Customers affected by flight cancellations by Singapore Airlines (SIA) or its budget arm Scoot due to the Covid-19 outbreak can now opt to get their money back or get travel credits with bonus value.
Previously, most affected customers were eligible only for refunds in the form of flight credits that covered the value of their tickets. The change in refund policy comes two weeks after SIA announced that it is aiming to raise $15 billion with support from its majority shareholder, Singapore's investment company Temasek.
In an update on its website on Thursday, SIA said: "We understand that many of our customers are concerned about their existing bookings.
"We have therefore further enhanced our travel waiver policy to offer even more flexibility when you are ready to travel with us once again."
It said its updated refund policy applies to affected SIA and SilkAir customers who bought tickets on or before March 15 for travel up till end-May.
Eligible customers who opt to get flight credits will get bonus credits based on the cabin class they booked previously. For example, those in economy class will get extra $75 in credits, while those in first class will get $500.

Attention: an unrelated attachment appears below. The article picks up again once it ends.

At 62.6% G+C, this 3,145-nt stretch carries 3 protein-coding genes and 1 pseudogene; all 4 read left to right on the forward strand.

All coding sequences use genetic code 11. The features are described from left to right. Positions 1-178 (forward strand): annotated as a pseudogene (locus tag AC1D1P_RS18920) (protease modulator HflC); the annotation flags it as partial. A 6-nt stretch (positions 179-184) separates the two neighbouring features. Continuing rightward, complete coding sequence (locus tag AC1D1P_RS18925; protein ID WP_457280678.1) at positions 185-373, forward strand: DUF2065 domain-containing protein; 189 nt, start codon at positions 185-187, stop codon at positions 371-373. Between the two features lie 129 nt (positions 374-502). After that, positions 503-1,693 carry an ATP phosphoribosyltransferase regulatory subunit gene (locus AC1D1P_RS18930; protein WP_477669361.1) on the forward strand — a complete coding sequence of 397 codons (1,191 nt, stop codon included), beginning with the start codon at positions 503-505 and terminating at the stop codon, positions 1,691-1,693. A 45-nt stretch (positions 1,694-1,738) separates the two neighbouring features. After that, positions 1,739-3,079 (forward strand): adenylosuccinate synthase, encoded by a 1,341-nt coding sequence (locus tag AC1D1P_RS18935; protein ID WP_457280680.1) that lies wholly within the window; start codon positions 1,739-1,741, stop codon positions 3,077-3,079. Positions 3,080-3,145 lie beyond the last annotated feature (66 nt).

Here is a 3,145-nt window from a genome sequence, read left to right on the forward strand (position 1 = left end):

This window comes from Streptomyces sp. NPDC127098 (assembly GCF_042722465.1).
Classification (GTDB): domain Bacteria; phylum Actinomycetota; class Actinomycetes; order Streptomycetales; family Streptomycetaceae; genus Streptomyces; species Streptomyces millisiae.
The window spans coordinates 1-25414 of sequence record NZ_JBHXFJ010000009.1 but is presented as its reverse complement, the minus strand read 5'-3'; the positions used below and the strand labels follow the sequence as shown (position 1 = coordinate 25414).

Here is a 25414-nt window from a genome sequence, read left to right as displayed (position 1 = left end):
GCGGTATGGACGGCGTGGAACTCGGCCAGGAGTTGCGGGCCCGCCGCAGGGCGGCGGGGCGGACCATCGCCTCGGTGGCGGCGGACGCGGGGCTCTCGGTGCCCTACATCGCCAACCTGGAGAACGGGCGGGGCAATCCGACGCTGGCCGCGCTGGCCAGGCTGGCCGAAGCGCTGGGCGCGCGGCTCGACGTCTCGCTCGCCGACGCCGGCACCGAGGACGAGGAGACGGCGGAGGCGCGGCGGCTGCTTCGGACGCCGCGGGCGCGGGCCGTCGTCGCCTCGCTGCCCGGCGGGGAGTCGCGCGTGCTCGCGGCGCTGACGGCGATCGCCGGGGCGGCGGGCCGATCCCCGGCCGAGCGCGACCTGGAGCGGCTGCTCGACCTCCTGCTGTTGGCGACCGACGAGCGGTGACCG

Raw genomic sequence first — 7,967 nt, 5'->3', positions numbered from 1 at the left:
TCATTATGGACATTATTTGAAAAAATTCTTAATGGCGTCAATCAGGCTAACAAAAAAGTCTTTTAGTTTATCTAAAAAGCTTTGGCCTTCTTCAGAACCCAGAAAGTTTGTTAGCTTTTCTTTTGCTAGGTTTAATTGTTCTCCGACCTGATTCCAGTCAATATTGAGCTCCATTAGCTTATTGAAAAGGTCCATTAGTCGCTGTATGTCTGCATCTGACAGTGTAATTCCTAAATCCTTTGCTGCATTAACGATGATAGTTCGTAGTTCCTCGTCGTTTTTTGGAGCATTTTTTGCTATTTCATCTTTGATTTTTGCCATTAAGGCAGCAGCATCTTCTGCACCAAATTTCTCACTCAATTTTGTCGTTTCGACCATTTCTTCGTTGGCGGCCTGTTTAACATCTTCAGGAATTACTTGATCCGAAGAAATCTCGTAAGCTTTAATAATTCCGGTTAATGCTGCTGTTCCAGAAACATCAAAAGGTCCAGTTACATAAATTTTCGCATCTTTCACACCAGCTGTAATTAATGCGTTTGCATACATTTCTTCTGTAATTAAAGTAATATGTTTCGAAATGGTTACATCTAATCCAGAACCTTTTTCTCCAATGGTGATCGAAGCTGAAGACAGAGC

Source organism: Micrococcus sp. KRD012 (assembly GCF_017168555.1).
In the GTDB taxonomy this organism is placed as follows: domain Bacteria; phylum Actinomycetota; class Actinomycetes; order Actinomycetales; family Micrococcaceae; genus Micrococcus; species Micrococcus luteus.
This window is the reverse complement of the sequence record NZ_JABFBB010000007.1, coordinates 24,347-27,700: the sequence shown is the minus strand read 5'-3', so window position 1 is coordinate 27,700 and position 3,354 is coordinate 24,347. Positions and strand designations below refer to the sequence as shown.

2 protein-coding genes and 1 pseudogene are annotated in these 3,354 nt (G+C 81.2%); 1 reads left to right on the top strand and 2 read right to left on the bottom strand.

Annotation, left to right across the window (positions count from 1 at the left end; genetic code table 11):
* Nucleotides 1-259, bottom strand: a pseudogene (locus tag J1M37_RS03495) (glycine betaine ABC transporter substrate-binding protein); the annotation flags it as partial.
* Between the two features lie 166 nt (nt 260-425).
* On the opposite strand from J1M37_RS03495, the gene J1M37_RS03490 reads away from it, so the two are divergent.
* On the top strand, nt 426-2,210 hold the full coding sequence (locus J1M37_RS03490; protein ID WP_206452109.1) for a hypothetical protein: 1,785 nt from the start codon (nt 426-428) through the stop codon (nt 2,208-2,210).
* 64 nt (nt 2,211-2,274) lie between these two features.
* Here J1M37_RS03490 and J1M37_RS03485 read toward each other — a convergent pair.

Scoot also announced a similar scheme on Thursday. Customers who made bookings on or before March 15 for flights departing between Jan 23 and May 31 but had their flights cancelled will now be able to get a refund either via their original mode of payment or in the form of Scoot vouchers with a 20 per cent bonus.
It had previously offered these customers a full refund through Scoot vouchers as the sole option.
Mr Shukor Yusof, an analyst with Malaysia-based aviation consultancy Endau Analytics, said that while the move to offer more customers a monetary refund rather than vouchers would be costly, it was a small price to pay in the overall context. He said: "SIA's decision illustrates its empathy for those affected and reflects its improved financial standing, which has been shored up by Temasek.
"It's a wise move to engage sympathetically with customers; it puts the company in a firmer position when the industry recovers."